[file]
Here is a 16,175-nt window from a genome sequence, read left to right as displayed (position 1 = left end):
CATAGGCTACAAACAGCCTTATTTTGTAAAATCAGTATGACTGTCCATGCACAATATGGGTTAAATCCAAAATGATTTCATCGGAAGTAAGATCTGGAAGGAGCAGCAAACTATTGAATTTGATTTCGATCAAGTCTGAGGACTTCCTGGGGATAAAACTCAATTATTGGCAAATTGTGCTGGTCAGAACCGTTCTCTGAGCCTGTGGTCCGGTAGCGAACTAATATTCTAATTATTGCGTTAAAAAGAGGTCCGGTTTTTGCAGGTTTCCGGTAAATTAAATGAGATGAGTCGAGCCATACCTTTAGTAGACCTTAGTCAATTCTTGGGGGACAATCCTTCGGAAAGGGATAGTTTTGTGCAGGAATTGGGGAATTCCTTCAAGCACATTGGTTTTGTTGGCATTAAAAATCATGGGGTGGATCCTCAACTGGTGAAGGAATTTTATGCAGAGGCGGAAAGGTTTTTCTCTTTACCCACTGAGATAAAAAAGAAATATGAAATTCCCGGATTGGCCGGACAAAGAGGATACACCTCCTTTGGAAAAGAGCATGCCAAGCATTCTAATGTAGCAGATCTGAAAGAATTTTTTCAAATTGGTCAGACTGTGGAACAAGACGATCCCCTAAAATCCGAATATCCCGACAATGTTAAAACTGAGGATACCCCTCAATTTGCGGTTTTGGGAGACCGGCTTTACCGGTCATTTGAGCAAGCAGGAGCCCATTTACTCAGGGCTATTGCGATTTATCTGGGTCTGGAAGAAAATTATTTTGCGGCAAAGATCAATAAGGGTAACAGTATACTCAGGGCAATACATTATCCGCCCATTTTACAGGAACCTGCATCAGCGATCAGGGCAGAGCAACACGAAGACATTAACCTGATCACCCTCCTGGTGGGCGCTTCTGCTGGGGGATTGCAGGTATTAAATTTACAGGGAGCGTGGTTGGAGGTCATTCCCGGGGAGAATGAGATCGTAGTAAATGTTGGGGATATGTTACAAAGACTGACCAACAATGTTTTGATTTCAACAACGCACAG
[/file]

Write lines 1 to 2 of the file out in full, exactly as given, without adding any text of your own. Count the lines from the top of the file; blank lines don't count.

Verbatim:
Here is a 16,175-nt window from a genome sequence, read left to right as displayed (position 1 = left end):
CATAGGCTACAAACAGCCTTATTTTGTAAAATCAGTATGACTGTCCATGCACAATATGGGTTAAATCCAAAATGATTTCATCGGAAGTAAGATCTGGAAGGAGCAGCAAACTATTGAATTTGATTTCGATCAAGTCTGAGGACTTCCTGGGGATAAAACTCAATTATTGGCAAATTGTGCTGGTCAGAACCGTTCTCTGAGCCTGTGGTCCGGTAGCGAACTAATATTCTAATTATTGCGTTAAAAAGAGGTCCGGTTTTTGCAGGTTTCCGGTAAATTAAATGAGATGAGTCGAGCCATACCTTTAGTAGACCTTAGTCAATTCTTGGGGGACAATCCTTCGGAAAGGGATAGTTTTGTGCAGGAATTGGGGAATTCCTTCAAGCACATTGGTTTTGTTGGCATTAAAAATCATGGGGTGGATCCTCAACTGGTGAAGGAATTTTATGCAGAGGCGGAAAGGTTTTTCTCTTTACCCACTGAGATAAAAAAGAAATATGAAATTCCCGGATTGGCCGGACAAAGAGGATACACCTCCTTTGGAAAAGAGCATGCCAAGCATTCTAATGTAGCAGATCTGAAAGAATTTTTTCAAATTGGTCAGACTGTGGAACAAGACGATCCCCTAAAATCCGAATATCCCGACAATGTTAAAACTGAGGATACCCCTCAATTTGCGGTTTTGGGAGACCGGCTTTACCGGTCATTTGAGCAAGCAGGAGCCCATTTACTCAGGGCTATTGCGATTTATCTGGGTCTGGAAGAAAATTATTTTGCGGCAAAGATCAATAAGGGTAACAGTATACTCAGGGCAATACATTATCCGCCCATTTTACAGGAACCTGCATCAGCGATCAGGGCAGAGCAACACGAAGACATTAACCTGATCACCCTCCTGGTGGGCGCTTCTGCTGGGGGATTGCAGGTATTAAATTTACAGGGAGCGTGGTTGGAGGTCATTCCCGGGGAGAATGAGATCGTAGTAAATGTTGGGGATATGTTACAAAGACTGACCAACAATGTTTTGATTTCAACAACGCACAG